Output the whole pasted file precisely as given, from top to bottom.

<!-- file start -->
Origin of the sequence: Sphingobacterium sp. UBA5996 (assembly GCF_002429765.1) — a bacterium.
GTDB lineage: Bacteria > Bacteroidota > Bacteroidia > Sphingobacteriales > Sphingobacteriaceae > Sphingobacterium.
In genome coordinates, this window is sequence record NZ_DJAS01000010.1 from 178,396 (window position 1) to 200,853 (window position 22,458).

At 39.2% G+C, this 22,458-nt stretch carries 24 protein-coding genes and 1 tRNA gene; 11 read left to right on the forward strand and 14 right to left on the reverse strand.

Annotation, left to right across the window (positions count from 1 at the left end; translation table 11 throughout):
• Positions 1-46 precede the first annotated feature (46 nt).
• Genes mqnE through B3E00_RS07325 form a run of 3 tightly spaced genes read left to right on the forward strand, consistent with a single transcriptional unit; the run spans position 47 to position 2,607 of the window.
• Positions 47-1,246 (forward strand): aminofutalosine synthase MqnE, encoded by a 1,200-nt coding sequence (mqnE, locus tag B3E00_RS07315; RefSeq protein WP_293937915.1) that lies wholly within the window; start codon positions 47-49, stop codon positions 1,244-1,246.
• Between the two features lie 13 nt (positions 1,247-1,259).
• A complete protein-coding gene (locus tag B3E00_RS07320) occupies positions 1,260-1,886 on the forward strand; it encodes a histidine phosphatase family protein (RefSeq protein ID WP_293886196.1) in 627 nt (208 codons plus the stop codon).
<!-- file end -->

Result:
Origin of the sequence: Sphingobacterium sp. UBA5996 (assembly GCF_002429765.1) — a bacterium.
GTDB lineage: Bacteria > Bacteroidota > Bacteroidia > Sphingobacteriales > Sphingobacteriaceae > Sphingobacterium.
In genome coordinates, this window is sequence record NZ_DJAS01000010.1 from 178,396 (window position 1) to 200,853 (window position 22,458).

At 39.2% G+C, this 22,458-nt stretch carries 24 protein-coding genes and 1 tRNA gene; 11 read left to right on the forward strand and 14 right to left on the reverse strand.

Annotation, left to right across the window (positions count from 1 at the left end; translation table 11 throughout):
• Positions 1-46 precede the first annotated feature (46 nt).
• Genes mqnE through B3E00_RS07325 form a run of 3 tightly spaced genes read left to right on the forward strand, consistent with a single transcriptional unit; the run spans position 47 to position 2,607 of the window.
• Positions 47-1,246 (forward strand): aminofutalosine synthase MqnE, encoded by a 1,200-nt coding sequence (mqnE, locus tag B3E00_RS07315; RefSeq protein WP_293937915.1) that lies wholly within the window; start codon positions 47-49, stop codon positions 1,244-1,246.
• Between the two features lie 13 nt (positions 1,247-1,259).
• A complete protein-coding gene (locus tag B3E00_RS07320) occupies positions 1,260-1,886 on the forward strand; it encodes a histidine phosphatase family protein (RefSeq protein ID WP_293886196.1) in 627 nt (208 codons plus the stop codon).